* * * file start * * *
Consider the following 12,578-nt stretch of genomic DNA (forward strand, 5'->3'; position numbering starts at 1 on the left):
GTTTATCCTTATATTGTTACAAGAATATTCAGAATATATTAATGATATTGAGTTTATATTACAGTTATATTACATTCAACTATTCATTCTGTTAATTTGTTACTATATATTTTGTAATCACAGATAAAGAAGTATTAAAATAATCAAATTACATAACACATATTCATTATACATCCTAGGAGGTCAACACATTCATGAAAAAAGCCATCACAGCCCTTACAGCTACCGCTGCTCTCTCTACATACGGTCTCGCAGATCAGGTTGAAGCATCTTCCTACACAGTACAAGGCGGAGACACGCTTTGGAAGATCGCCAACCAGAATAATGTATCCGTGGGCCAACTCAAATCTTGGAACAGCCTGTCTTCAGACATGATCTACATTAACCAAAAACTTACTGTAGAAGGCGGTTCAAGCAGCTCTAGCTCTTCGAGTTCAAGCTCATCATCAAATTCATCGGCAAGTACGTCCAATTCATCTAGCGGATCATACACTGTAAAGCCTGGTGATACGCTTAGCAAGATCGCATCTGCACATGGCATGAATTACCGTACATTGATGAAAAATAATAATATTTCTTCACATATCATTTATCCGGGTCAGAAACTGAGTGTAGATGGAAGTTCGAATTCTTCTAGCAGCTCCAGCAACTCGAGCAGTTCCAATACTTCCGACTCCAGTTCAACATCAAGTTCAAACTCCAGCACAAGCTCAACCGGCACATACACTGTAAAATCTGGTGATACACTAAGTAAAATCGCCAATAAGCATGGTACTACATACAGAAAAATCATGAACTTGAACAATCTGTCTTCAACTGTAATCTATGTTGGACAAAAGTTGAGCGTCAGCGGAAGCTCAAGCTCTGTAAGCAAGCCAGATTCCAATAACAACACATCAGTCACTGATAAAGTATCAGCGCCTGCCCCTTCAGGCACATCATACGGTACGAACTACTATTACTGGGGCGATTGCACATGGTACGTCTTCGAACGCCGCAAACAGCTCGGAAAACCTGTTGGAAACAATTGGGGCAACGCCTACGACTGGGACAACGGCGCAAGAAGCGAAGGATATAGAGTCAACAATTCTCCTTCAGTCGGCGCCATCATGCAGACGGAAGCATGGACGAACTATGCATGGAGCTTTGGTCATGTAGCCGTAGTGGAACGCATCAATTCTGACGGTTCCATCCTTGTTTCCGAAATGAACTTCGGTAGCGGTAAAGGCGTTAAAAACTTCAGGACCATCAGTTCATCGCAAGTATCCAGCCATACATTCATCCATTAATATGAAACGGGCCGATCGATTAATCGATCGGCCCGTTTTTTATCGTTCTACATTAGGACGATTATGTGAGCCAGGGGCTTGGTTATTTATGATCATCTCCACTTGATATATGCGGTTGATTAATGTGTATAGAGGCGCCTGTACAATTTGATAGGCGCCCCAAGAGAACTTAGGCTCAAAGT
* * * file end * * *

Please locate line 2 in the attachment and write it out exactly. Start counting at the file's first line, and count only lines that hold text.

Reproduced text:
GTTTATCCTTATATTGTTACAAGAATATTCAGAATATATTAATGATATTGAGTTTATATTACAGTTATATTACATTCAACTATTCATTCTGTTAATTTGTTACTATATATTTTGTAATCACAGATAAAGAAGTATTAAAATAATCAAATTACATAACACATATTCATTATACATCCTAGGAGGTCAACACATTCATGAAAAAAGCCATCACAGCCCTTACAGCTACCGCTGCTCTCTCTACATACGGTCTCGCAGATCAGGTTGAAGCATCTTCCTACACAGTACAAGGCGGAGACACGCTTTGGAAGATCGCCAACCAGAATAATGTATCCGTGGGCCAACTCAAATCTTGGAACAGCCTGTCTTCAGACATGATCTACATTAACCAAAAACTTACTGTAGAAGGCGGTTCAAGCAGCTCTAGCTCTTCGAGTTCAAGCTCATCATCAAATTCATCGGCAAGTACGTCCAATTCATCTAGCGGATCATACACTGTAAAGCCTGGTGATACGCTTAGCAAGATCGCATCTGCACATGGCATGAATTACCGTACATTGATGAAAAATAATAATATTTCTTCACATATCATTTATCCGGGTCAGAAACTGAGTGTAGATGGAAGTTCGAATTCTTCTAGCAGCTCCAGCAACTCGAGCAGTTCCAATACTTCCGACTCCAGTTCAACATCAAGTTCAAACTCCAGCACAAGCTCAACCGGCACATACACTGTAAAATCTGGTGATACACTAAGTAAAATCGCCAATAAGCATGGTACTACATACAGAAAAATCATGAACTTGAACAATCTGTCTTCAACTGTAATCTATGTTGGACAAAAGTTGAGCGTCAGCGGAAGCTCAAGCTCTGTAAGCAAGCCAGATTCCAATAACAACACATCAGTCACTGATAAAGTATCAGCGCCTGCCCCTTCAGGCACATCATACGGTACGAACTACTATTACTGGGGCGATTGCACATGGTACGTCTTCGAACGCCGCAAACAGCTCGGAAAACCTGTTGGAAACAATTGGGGCAACGCCTACGACTGGGACAACGGCGCAAGAAGCGAAGGATATAGAGTCAACAATTCTCCTTCAGTCGGCGCCATCATGCAGACGGAAGCATGGACGAACTATGCATGGAGCTTTGGTCATGTAGCCGTAGTGGAACGCATCAATTCTGACGGTTCCATCCTTGTTTCCGAAATGAACTTCGGTAGCGGTAAAGGCGTTAAAAACTTCAGGACCATCAGTTCATCGCAAGTATCCAGCCATACATTCATCCATTAATATGAAACGGGCCGATCGATTAATCGATCGGCCCGTTTTTTATCGTTCTACATTAGGACGATTATGTGAGCCAGGGGCTTGGTTATTTATGATCATCTCCACTTGATATATGCGGTTGATTAATGTGTATAGAGGCGCCTGTACAATTTGATAGGCGCCCCAAGAGAACTTAGGCTCAAAGT